# Population Growth

I am quite sure the first approach is to use partial fractions but I am
unclear how to finish this equation

1/P*dP/dt=b+aP

HallsofIvy
Homework Helper
How to finish it? You haven't started it!

$$\frac{1}{P}\frac{dP}{dt}= b+aP$$
is separable:
$$\frac{dP}{P(b+aP)}= dt$$
We can write
$$\frac{1}{P(b+ aP)}= \frac{A}{P}+ \frac{B}{b+ aP}$$
for some A and B. Multiply both sides by P(b+ aP):
$$1= A(b+ aP)+ BP$$

What do you get if P= 0? What do you get if P= -a/b? Put those values for A and B into the fractions and integrate.

Solve P=? or t=?

I appreciate the confirmation of the partial Fraction step. I arrive at the same situation:

A=1/b and B=-a/b. And I know both a and b from a linear regression.

So substituting back I get

((1/b)/P+((-a/b)/(b+aP)=dt then integrate both sides

(1/b)lnP +(-1/b)ln(b+aP)=t +C

Now my question is here how do I solve for P= f(t).

HallsofIvy
Homework Helper
zoldman said:
I appreciate the confirmation of the partial Fraction step. I arrive at the same situation:
A=1/b and B=-a/b. And I know both a and b from a linear regression.
So substituting back I get
((1/b)/P+((-a/b)/(b+aP)=dt then integrate both sides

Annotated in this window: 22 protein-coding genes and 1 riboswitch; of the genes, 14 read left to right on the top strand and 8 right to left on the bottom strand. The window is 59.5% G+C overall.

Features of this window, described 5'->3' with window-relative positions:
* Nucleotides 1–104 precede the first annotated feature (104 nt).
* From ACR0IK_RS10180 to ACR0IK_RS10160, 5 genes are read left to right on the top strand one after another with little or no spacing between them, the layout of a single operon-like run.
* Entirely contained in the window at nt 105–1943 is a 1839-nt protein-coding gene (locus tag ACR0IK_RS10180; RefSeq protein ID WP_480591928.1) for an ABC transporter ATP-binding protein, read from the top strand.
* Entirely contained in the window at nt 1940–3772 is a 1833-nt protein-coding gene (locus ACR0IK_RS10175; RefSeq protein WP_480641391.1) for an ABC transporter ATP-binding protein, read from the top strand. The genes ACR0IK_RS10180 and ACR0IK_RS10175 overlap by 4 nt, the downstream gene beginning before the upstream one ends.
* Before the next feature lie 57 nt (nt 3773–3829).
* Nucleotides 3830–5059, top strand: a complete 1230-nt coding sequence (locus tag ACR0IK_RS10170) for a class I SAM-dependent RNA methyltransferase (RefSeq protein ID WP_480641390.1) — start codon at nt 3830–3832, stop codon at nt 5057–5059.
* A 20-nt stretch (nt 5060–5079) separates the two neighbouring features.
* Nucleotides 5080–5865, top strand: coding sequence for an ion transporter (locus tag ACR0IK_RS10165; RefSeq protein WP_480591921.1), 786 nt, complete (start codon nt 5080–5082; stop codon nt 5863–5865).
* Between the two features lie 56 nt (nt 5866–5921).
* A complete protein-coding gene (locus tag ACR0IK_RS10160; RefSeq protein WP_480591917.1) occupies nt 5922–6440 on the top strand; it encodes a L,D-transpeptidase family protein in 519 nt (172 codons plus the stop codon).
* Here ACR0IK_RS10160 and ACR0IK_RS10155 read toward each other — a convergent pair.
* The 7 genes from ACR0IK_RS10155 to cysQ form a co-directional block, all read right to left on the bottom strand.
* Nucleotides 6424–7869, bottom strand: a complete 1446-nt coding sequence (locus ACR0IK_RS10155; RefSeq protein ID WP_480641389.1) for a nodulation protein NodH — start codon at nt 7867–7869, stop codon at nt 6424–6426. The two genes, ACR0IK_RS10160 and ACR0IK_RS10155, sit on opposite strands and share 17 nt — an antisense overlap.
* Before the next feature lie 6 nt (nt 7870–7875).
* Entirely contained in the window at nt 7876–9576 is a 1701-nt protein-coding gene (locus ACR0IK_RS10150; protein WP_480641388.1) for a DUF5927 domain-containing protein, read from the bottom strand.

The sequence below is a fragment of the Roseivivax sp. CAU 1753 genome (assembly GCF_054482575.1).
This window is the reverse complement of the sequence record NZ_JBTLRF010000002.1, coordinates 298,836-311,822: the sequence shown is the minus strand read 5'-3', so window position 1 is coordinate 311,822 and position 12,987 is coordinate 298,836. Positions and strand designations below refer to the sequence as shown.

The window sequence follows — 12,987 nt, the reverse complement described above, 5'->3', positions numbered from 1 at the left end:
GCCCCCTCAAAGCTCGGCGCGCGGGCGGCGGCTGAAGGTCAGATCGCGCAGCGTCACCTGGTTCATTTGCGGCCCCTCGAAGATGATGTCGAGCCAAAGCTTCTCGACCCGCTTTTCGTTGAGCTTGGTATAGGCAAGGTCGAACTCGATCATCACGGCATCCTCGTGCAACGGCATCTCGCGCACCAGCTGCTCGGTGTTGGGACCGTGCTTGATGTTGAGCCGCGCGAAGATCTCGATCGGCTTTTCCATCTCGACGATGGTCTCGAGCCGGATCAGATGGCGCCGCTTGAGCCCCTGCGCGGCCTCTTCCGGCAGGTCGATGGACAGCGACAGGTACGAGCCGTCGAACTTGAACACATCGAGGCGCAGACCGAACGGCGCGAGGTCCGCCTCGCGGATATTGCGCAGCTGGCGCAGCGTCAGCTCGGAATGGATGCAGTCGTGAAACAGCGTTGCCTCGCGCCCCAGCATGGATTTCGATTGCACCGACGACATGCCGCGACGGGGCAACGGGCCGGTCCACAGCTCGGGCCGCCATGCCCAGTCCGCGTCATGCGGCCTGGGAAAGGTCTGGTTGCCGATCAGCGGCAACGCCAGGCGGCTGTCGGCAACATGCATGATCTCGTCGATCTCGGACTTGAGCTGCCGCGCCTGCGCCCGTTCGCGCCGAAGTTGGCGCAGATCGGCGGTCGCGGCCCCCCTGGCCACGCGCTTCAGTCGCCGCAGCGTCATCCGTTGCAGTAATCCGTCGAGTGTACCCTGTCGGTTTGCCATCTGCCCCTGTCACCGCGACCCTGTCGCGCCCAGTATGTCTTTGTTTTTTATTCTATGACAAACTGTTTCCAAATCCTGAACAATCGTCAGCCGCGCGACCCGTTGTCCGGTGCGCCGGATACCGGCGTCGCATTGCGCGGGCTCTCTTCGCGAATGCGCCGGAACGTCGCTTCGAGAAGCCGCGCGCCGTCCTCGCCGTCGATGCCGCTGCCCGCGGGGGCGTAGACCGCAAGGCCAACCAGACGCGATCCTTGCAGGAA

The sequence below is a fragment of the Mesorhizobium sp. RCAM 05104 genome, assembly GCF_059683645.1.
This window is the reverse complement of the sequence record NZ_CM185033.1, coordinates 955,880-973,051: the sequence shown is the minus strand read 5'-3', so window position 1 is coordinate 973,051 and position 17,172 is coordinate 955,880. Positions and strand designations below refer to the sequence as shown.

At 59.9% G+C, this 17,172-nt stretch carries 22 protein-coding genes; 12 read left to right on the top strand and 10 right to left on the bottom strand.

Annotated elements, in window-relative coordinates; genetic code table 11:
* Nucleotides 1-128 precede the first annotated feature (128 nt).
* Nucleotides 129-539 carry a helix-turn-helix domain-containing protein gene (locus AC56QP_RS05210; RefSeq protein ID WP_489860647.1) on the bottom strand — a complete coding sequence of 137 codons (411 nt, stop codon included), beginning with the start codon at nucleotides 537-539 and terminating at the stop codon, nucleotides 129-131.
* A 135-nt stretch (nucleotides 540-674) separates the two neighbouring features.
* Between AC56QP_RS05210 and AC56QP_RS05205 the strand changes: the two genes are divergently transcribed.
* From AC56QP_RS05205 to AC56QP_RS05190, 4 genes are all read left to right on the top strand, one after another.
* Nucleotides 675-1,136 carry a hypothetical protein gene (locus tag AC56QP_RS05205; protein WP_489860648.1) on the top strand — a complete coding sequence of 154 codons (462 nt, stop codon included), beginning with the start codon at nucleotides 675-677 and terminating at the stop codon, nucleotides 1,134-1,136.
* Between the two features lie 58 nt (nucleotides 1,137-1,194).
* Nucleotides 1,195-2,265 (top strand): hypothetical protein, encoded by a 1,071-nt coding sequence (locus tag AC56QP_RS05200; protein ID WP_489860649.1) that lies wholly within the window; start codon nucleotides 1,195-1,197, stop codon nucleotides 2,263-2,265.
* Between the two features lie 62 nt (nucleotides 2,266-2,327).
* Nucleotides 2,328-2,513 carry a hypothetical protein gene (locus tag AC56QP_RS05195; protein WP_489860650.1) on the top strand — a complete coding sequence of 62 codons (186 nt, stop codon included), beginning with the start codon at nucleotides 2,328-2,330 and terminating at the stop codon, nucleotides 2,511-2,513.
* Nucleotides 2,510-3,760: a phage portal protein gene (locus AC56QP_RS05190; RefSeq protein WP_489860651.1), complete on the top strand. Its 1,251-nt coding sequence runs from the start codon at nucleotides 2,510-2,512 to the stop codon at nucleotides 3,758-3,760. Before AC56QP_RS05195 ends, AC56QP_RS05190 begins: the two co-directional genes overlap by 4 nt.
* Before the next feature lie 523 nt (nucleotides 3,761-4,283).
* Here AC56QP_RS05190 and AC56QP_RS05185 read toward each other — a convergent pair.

(1/b)lnP +(-1/b)ln(b+aP)=t +C
Now my question is here how do I solve for P= f(t).
The rest is algebra:
$$\frac{1}{b}ln P- \frac{1}{b}ln(b+aP)= ln\left(\frac{P}{b+aP}\right)^\frac{1}{b}= t+ c$$
Take exponential of both sides:
$$\left(\frac{P}{b+aP}\right)^\frac{1}{b}= e^{t+ C}= C'e^t$$
(C= eC)
Take ath power of both sides:
$$\frac{P}{b+aP}=C"e^{at}$$
(C"= C'a)
multiply both sides by b+ aP and expand:
$$P= C"e^{at}(b+ aP)= C"be^{at}+ aC"e^{at}P$$
$$P- aC"e^{at}P= P(1- aC"e^{at})= C"be^{at}$$
$$P= \frac{C"be^{at}}{1- aC"e^{at}$$

mathwonk
Homework Helper
2020 Award
i thionk that logistic equation is more usefully written as dP/dt

= aP(1 - P/N).

of course it is separable and solving it, shows that the populaion approaches N as time goes on.

saltydog
Homework Helper
Starting with:

$$\frac{1}{b}ln(P)-\frac{1}{b}ln(b+aP)=t+c$$

multiplying by b and collecting logarithms:

$$ln\left[\frac{P}{b+aP}\right]=b(t+c)$$

Taking exponentials:

$$\frac{P}{b+aP}=e^{b(t+c)}$$

multiplying both sides by b+aP and collecting the P's:

$$P\left[1-ae^{b(t+c)}\right]=be^{b(t+c)}$$

Isolating the P and then multiplying the top and bottom of the rational expression by $e^{b(t+c)}$ to make it cleaner leaves:

$$P(t)=\frac{b}{e^{-b(t+c)}-a}$$

Now, how about completely characterizing the solutions in terms of a and b assuming some initial condition like P(0)=1. What would it look like whatever it was? (just a suggestion )

Last edited:
I am working on the same problem; however I started out a bit different. Follwing the above; now all I need to do is substitue my a and b values; my initial condition is P sub 0 = 3.9
Am I going in the right direction?